Much of New Jersey’s drinking water infrastructure has aged past its useful life and is in dire need of repair and replacement. Smith said that’s a huge problem for everyone’s health.
If Smith’s plan passes, he said it would bring in about $150 million per year. But it’s expected to face opposition.
And earlier this year, Governor “Moonbeam” Jerry Brown of California asked the state legislature to consider enacting a tax on drinking water to fix polluted water and other water infrastructure. The average person would see an increase of just over $11 to the water bill, according to estimates.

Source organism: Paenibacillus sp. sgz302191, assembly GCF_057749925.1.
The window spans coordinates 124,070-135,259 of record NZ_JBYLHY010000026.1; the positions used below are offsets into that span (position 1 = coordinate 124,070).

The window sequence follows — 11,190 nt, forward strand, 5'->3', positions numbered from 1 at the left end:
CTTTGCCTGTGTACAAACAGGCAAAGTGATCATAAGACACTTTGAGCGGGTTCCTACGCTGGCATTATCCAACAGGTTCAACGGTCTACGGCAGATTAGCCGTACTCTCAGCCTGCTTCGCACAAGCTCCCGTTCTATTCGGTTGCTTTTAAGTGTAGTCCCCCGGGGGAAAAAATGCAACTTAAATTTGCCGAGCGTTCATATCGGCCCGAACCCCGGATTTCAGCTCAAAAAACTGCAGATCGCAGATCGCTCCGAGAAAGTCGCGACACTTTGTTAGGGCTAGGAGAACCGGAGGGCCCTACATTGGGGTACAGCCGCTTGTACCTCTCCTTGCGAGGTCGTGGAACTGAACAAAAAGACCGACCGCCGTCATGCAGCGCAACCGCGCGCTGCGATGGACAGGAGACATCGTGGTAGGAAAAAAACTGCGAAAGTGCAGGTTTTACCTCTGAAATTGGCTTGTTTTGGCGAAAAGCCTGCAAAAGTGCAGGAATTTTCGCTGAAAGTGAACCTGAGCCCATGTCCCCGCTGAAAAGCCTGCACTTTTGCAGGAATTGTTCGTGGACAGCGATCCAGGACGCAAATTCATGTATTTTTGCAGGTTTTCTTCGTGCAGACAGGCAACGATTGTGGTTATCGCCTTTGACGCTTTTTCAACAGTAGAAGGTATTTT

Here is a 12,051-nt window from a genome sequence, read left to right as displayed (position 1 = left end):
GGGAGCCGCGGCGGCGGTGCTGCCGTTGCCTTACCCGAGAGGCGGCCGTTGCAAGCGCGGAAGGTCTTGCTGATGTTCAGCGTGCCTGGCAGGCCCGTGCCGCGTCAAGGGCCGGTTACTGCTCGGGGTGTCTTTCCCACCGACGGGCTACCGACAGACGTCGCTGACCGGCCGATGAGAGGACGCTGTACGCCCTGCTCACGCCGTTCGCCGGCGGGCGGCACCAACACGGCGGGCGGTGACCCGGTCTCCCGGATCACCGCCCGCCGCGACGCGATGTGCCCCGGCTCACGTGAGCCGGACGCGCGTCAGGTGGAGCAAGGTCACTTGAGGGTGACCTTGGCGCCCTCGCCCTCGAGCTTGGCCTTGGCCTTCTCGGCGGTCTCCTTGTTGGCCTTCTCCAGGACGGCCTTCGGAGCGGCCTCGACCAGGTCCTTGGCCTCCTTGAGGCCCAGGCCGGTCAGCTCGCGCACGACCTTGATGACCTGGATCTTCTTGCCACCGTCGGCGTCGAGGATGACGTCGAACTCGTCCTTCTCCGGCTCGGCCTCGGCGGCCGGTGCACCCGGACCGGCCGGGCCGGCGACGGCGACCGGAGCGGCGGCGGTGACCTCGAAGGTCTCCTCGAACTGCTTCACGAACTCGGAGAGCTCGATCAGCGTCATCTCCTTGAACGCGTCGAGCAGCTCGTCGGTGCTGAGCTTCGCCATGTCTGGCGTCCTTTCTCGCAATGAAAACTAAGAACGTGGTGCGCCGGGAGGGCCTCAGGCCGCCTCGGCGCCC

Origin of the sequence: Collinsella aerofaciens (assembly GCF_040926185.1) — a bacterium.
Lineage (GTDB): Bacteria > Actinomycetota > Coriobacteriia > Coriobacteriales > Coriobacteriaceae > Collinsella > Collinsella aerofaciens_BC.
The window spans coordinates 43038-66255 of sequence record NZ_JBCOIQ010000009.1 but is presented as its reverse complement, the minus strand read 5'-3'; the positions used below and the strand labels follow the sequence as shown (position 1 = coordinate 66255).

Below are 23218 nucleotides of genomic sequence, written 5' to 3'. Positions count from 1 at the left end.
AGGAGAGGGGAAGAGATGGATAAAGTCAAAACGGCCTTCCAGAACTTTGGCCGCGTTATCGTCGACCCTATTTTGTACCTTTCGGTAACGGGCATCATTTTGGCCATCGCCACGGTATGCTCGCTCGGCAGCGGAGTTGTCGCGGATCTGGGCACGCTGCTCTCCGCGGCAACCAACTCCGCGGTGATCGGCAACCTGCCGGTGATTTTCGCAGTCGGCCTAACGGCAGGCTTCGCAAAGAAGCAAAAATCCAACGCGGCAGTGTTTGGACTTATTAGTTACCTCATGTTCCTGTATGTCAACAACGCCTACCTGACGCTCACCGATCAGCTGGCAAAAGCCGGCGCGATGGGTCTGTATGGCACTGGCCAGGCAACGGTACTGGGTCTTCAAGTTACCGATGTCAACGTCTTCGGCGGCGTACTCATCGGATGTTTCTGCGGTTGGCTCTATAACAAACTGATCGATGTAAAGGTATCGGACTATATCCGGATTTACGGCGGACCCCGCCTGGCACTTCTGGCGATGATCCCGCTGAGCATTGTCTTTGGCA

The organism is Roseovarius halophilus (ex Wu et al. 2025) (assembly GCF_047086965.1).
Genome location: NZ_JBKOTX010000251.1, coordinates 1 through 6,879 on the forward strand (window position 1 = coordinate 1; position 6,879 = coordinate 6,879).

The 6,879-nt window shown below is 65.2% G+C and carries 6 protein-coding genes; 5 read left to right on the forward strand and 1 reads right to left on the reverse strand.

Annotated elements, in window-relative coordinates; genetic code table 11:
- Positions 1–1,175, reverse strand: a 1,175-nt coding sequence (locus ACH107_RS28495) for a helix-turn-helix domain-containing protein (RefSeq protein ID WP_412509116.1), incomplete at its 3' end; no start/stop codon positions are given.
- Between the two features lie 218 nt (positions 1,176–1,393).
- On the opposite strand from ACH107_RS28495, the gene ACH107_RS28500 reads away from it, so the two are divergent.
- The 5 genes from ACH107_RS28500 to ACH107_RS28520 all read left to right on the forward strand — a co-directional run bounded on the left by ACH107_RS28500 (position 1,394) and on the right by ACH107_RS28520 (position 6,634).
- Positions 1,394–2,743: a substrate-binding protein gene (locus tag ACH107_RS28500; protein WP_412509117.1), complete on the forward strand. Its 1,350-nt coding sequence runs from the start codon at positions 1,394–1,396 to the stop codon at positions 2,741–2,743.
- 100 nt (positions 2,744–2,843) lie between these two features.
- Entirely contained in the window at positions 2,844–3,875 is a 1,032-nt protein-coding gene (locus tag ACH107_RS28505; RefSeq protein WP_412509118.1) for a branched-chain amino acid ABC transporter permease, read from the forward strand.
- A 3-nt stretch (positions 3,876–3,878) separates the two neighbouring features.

They would have enough money to fix aging pipes, if they quit spending tax dollars on illegal immigrants. This reportedly led to complaints that such a fee would make a basic necessity harder to afford.
Already 13 states tax residential water utilities through general sales tax: Arizona, Arkansas, Hawaii, Indiana, Kansas, Kentucky, Maine, Missouri, Nebraska, New Mexico, North Dakota, Tennessee and Vermont.
And Washington state has a tax on bottled water.
But as of this moment, Smith’s bill it hasn’t yet made its way through committees in either the state Assembly or Senate.